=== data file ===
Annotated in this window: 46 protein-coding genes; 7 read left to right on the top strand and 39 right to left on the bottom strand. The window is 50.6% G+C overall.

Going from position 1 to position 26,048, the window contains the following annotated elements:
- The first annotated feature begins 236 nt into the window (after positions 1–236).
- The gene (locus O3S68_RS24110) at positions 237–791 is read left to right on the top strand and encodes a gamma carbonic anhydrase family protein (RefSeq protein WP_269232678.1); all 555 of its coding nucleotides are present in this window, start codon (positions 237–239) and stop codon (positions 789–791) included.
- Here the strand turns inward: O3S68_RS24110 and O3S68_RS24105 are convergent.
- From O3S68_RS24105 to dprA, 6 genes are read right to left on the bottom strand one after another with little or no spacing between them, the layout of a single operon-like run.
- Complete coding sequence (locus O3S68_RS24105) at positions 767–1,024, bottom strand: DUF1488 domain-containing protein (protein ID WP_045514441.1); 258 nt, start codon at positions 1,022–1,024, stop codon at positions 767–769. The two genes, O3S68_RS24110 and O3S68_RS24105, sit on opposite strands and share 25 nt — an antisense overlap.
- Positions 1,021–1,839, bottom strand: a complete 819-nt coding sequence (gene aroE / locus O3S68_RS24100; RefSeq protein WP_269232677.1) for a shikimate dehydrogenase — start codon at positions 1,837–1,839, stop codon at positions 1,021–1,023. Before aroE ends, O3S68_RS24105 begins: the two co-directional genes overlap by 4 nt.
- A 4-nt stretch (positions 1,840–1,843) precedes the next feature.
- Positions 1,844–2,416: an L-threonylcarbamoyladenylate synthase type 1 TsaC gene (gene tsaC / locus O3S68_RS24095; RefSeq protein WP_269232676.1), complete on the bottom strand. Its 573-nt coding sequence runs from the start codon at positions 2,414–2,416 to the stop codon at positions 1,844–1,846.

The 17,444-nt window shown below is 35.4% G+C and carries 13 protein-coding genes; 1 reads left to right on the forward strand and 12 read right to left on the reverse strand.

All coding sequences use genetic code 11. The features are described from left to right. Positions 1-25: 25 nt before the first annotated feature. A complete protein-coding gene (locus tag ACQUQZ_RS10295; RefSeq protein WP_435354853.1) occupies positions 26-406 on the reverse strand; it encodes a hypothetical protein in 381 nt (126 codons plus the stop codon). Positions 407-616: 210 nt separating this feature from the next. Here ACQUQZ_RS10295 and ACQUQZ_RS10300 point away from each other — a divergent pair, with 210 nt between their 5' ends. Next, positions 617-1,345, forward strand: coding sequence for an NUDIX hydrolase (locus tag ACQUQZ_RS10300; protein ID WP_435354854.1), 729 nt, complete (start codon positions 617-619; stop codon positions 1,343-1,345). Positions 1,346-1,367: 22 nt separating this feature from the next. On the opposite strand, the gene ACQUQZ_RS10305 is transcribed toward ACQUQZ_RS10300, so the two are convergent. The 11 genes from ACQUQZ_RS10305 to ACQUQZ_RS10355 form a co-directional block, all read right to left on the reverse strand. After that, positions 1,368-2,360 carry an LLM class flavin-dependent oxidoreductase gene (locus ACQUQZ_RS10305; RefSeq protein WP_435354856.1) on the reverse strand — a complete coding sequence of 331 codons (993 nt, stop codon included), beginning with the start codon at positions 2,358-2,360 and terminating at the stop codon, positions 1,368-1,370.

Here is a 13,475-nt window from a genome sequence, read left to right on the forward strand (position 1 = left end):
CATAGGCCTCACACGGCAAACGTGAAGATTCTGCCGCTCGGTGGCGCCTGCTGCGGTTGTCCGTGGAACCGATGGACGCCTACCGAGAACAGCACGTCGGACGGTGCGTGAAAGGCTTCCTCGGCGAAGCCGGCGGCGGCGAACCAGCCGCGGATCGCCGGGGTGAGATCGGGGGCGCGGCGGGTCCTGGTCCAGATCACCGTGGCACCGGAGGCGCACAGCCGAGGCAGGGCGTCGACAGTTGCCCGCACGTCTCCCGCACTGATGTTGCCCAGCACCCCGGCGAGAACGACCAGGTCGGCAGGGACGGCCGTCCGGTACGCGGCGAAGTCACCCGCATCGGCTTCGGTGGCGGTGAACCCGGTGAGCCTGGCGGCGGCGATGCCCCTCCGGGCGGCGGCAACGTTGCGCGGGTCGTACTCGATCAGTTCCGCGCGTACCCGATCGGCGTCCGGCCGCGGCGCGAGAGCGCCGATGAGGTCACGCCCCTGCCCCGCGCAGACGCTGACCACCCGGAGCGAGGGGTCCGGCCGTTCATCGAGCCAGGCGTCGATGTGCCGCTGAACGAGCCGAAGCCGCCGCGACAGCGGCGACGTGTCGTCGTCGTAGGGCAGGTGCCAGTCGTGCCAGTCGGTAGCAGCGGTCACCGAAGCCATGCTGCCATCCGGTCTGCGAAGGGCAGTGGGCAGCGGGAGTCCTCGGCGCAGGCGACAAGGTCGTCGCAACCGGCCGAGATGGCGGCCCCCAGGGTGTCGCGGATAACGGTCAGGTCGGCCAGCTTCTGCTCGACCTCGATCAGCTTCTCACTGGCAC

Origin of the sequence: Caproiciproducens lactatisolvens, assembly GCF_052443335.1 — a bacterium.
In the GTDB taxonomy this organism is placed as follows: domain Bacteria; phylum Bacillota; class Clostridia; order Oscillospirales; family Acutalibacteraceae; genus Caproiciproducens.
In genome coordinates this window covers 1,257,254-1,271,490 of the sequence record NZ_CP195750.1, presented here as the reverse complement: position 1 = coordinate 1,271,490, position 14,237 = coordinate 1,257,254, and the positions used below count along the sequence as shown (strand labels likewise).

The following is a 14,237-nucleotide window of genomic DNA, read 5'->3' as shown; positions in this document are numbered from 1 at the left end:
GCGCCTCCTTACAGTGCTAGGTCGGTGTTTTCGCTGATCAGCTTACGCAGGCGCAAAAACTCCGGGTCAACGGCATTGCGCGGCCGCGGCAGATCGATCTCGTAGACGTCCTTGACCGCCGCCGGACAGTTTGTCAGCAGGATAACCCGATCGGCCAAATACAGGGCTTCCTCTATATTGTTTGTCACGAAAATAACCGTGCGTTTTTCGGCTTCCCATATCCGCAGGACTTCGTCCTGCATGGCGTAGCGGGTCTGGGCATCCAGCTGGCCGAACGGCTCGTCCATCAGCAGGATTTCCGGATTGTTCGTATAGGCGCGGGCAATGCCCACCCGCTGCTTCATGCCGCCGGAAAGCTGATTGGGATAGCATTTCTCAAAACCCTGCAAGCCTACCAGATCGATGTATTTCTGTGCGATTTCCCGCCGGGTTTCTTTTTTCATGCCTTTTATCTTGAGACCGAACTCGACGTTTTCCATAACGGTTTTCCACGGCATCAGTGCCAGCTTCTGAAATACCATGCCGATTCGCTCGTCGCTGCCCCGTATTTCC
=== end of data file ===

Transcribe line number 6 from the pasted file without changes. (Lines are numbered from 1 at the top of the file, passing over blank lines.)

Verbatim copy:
- From O3S68_RS24105 to dprA, 6 genes are read right to left on the bottom strand one after another with little or no spacing between them, the layout of a single operon-like run.